The Imaginarium of Doctor Parnassus is presented in 1080p High Definition framed in a 1.85:1 widescreen format and encoded using the AVC MPEG-4 codec.
It's a Terry Gilliam film so you can fully expect to be bedazzled with what's on show. You won't be disappointed. The imaginary worlds beyond the mirror are full of bright primary colours and its all eye candy stuff. It's a strikingly schizophrenic kaleidoscopic of colours.
The detail throughout the movie is impeccable and the images shine through with absolute clarity. Along with the detailed definition there is an astonishing sense of depth to the whole image at all times. The image is fantastic and you can peer into the minutiae of the picture and be rewarded with what is best described as a shockingly high level of attention to detail.
All of this is further compounded by a lovely fluid motion to an image devoid of DNR, excessive grain, edge enhancement or any other kind of video nasty for that matter. Perfectionists should start rubbing there hands in glee right now because this is as pristine as you can get.
In the real world scenes of London things are quite intentionally presented in a far murkier manner. The colour palette is toned down considerably to reflect the darkened scenes. It may appear drab and sombre in comparison but it is in actual fact very realistic. Skin tones retain a very natural appearance throughout.
I guess if there's a chink in this discs visual armour its probably with the levels of black. They are certainly good but perhaps a little inconsistent on occasion. I'm not sure why this is so and it maybe to draw out starker differences between the two worlds ? It's only a slight criticism and no biggie. Contrast however does not appear to falter and provides a great depth and punch to the image at all times.
Aside from these latter points, it is a wonderfully crisp disc that provides a truly visual delight. Sony has conjured up a disc deserved of excellence and bordering on reference.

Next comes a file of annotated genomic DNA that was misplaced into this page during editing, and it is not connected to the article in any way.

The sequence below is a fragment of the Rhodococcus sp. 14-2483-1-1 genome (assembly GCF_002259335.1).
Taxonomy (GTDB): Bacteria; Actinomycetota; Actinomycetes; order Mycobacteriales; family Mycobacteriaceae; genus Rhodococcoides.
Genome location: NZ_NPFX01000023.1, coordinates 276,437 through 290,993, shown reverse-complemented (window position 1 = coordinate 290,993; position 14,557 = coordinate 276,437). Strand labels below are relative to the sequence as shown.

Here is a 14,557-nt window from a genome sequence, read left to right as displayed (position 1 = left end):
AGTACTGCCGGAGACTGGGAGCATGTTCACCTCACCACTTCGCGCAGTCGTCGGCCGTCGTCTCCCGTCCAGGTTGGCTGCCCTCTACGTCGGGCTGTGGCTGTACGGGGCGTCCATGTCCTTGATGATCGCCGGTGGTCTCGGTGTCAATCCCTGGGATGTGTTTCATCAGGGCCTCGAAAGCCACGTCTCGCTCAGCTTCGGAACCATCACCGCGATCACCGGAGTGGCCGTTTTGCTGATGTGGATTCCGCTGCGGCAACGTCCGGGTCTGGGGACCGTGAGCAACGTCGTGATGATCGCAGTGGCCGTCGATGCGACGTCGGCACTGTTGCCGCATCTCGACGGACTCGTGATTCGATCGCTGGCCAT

When the video is as good as it is here it would be a real shame if it is let down by the audio. Thankfully the DTS-HD Master Audio 5.1 soundtrack proves to be the perfect companion and sets out to better the visuals.
It is probably best to describe this as a rather active sound track where barely a moment goes past when you aren't pattered by a plethora of wonderfully weird sounds. This is after all Terry Gilliam fare so it's a case of sensory overload.
The atmospheric is mixed with the discrete and the clarity of the whole sound spectrum is as precise as one could hope for. If you want to give your system a quality work out then this soundtrack will provide the perfect source material to do so. Whether you've got a top end system or a humble all in one solution this soundtrack will have you grinning like a Cheshire cat from start to finish.
Sublime subtlety is presented in equal measure as the more immediate sound effects to keep your ears tingling with delight for the whole duration of the film. Clicks, whirrs, bells, whistles, thunder, thuds, explosions and every other sound you can possibly imagine is layered into the mix at every opportunity. There is never a moment when there isn't a sound of some sort including the accompanying score. Dull this is most certainly not.
The multi-channel experience is also well catered for and it's all beautifully balanced. The panning across the front stage is effortless with voices coming through the centre with a beautiful tonal clarity. In fact the clarity is exceptional and the reality of some of the sounds is enough to startle you. This really is great stuff.
I felt that the LFE activity was perfectly weighted and accentuated the bottom end adequately. It's not an onslaught though and the sound engineers haven't fallen foul of trying to go overboard. Some of you though may feel that this is perhaps the one area where you may be looking for more oomph.
Sony has delivered in spades here and you owe yourself a favour to give this one a listen. Once again fully deserved of excellence, bordering on reference.
Feature introduction by Terry Gilliam Terry Gilliam provides a short introduction to the main film. He mainly speaks about the challenge of having to pull the film together without Heath Ledger and pays a tribute to him.
Audio Commentary by Terry Gilliam The supporting commentary is a well spoken and thoughtful addition to the extras. Terry Gilliam speaks of the movie, the death of Heath Ledger and the challenges he had to encounter in completing the film. He pretty much encapsulates everything that you would wish to hear. It's all terribly sad but it's a commendable commentary nonetheless and makes for a worthwhile and supportive listen.
Deleted scenes with optional commentary- 4mins 24secs - Terry Gilliam provides a voice over on some of the deleted scenes. Some of these do not feature in the film where as others are more extensions of what you get in the film. His commentary is rather more circumstantial than expansive but it's worth listening to him talk.